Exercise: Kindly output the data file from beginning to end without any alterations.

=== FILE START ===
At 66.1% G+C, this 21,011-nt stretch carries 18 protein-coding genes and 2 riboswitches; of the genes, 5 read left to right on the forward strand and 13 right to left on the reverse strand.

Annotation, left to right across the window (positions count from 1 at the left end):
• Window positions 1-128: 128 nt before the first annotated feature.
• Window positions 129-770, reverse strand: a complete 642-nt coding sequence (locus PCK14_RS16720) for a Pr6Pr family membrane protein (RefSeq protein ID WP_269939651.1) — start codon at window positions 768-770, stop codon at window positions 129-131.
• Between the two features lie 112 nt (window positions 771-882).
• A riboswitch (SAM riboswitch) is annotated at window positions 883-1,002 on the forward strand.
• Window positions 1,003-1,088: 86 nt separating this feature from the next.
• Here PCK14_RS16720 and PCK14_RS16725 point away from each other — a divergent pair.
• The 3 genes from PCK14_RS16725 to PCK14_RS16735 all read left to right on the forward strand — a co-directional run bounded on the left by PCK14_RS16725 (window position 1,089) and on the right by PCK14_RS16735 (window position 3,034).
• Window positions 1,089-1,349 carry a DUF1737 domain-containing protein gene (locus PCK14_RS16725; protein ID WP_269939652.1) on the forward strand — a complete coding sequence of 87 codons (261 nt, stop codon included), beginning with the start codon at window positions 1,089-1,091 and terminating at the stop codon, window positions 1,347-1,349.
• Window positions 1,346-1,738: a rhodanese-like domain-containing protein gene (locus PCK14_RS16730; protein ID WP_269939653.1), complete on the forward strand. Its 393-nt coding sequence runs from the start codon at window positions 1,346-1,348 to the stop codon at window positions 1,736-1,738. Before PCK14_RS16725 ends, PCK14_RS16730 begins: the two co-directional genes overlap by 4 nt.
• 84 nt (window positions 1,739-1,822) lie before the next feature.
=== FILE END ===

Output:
At 66.1% G+C, this 21,011-nt stretch carries 18 protein-coding genes and 2 riboswitches; of the genes, 5 read left to right on the forward strand and 13 right to left on the reverse strand.

Annotation, left to right across the window (positions count from 1 at the left end):
• Window positions 1-128: 128 nt before the first annotated feature.
• Window positions 129-770, reverse strand: a complete 642-nt coding sequence (locus PCK14_RS16720) for a Pr6Pr family membrane protein (RefSeq protein ID WP_269939651.1) — start codon at window positions 768-770, stop codon at window positions 129-131.
• Between the two features lie 112 nt (window positions 771-882).
• A riboswitch (SAM riboswitch) is annotated at window positions 883-1,002 on the forward strand.
• Window positions 1,003-1,088: 86 nt separating this feature from the next.
• Here PCK14_RS16720 and PCK14_RS16725 point away from each other — a divergent pair.
• The 3 genes from PCK14_RS16725 to PCK14_RS16735 all read left to right on the forward strand — a co-directional run bounded on the left by PCK14_RS16725 (window position 1,089) and on the right by PCK14_RS16735 (window position 3,034).
• Window positions 1,089-1,349 carry a DUF1737 domain-containing protein gene (locus PCK14_RS16725; protein ID WP_269939652.1) on the forward strand — a complete coding sequence of 87 codons (261 nt, stop codon included), beginning with the start codon at window positions 1,089-1,091 and terminating at the stop codon, window positions 1,347-1,349.
• Window positions 1,346-1,738: a rhodanese-like domain-containing protein gene (locus PCK14_RS16730; protein ID WP_269939653.1), complete on the forward strand. Its 393-nt coding sequence runs from the start codon at window positions 1,346-1,348 to the stop codon at window positions 1,736-1,738. Before PCK14_RS16725 ends, PCK14_RS16730 begins: the two co-directional genes overlap by 4 nt.
• 84 nt (window positions 1,739-1,822) lie before the next feature.